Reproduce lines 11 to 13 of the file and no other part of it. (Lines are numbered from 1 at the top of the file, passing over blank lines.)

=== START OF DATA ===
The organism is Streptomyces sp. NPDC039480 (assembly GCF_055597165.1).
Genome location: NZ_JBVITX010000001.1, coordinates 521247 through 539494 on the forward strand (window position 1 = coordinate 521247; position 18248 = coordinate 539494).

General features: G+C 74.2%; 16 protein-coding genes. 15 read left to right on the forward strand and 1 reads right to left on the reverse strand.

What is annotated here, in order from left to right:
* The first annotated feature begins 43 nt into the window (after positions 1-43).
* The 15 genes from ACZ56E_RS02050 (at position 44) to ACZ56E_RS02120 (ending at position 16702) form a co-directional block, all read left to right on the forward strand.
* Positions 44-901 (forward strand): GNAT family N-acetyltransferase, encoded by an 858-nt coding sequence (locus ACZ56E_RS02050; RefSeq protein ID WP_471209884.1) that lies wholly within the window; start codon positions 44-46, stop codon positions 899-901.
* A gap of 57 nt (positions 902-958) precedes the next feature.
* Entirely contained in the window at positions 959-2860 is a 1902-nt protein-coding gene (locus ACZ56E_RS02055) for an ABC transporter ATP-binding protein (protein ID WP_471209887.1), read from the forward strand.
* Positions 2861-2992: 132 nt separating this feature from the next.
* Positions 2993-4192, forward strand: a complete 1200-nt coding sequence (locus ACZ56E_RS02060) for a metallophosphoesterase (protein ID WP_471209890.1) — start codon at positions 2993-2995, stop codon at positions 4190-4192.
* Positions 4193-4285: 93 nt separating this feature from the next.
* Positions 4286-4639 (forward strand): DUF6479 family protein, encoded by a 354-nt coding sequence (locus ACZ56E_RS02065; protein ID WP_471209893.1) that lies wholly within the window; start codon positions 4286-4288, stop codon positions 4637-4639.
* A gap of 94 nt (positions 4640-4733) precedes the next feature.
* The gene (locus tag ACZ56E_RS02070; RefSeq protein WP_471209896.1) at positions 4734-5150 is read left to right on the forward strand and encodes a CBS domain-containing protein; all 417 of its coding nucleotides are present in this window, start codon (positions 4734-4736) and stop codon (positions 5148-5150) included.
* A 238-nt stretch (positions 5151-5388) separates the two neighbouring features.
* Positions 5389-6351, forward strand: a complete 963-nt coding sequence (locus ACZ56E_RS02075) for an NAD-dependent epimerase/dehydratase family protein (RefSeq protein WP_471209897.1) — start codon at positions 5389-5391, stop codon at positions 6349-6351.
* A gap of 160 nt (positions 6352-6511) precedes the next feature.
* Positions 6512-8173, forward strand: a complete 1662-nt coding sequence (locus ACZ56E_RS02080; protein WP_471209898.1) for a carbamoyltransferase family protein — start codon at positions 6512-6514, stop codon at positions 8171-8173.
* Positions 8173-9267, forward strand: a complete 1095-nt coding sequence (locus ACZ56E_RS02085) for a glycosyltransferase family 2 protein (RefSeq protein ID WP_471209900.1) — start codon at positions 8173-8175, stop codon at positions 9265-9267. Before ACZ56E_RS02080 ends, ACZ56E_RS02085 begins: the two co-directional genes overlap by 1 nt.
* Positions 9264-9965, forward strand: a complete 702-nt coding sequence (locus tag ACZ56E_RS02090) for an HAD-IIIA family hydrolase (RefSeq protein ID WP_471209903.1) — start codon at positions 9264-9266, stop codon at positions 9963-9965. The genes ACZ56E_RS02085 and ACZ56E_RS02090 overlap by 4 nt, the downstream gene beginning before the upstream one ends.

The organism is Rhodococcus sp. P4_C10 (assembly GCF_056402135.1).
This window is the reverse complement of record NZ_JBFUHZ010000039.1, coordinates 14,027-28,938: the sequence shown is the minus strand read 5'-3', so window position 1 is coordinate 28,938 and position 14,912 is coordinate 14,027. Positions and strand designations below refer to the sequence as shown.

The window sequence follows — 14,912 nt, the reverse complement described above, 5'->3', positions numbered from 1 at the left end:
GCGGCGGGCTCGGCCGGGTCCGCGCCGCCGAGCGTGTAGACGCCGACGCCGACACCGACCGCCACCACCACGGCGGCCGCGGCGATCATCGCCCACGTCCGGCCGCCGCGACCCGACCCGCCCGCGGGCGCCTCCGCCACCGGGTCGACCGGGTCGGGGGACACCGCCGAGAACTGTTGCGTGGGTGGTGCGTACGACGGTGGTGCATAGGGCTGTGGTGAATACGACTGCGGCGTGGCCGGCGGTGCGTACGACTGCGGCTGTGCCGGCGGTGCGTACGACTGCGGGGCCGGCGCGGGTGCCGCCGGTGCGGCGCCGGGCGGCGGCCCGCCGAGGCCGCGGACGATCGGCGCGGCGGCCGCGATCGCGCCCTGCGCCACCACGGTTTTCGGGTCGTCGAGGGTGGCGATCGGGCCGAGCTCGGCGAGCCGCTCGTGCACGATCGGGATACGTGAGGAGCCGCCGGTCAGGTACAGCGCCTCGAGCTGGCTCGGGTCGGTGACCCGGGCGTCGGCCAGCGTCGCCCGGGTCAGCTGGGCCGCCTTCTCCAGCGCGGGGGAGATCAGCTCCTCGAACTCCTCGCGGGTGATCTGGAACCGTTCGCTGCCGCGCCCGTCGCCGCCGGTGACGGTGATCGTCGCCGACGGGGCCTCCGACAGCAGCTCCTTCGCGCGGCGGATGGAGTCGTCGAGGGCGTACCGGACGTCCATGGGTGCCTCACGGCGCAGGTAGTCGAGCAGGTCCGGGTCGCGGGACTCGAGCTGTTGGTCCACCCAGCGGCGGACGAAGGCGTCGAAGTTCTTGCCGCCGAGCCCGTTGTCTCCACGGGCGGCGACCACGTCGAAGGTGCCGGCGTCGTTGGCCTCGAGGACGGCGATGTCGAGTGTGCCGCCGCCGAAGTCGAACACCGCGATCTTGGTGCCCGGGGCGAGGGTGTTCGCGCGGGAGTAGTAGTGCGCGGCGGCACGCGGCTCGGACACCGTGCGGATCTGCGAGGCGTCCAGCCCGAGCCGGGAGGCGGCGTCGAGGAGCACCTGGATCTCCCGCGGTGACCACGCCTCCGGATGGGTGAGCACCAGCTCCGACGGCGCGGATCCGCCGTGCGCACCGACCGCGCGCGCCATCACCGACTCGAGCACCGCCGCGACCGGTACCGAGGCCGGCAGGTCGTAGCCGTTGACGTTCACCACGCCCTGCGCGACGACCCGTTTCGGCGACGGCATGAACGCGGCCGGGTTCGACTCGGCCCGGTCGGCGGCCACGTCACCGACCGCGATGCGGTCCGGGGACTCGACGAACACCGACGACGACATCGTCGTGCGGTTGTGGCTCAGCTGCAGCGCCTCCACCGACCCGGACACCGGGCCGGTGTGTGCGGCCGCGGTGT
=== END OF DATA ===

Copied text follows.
* Positions 2993-4192, forward strand: a complete 1200-nt coding sequence (locus ACZ56E_RS02060) for a metallophosphoesterase (protein ID WP_471209890.1) — start codon at positions 2993-2995, stop codon at positions 4190-4192.
* Positions 4193-4285: 93 nt separating this feature from the next.
* Positions 4286-4639 (forward strand): DUF6479 family protein, encoded by a 354-nt coding sequence (locus ACZ56E_RS02065; protein ID WP_471209893.1) that lies wholly within the window; start codon positions 4286-4288, stop codon positions 4637-4639.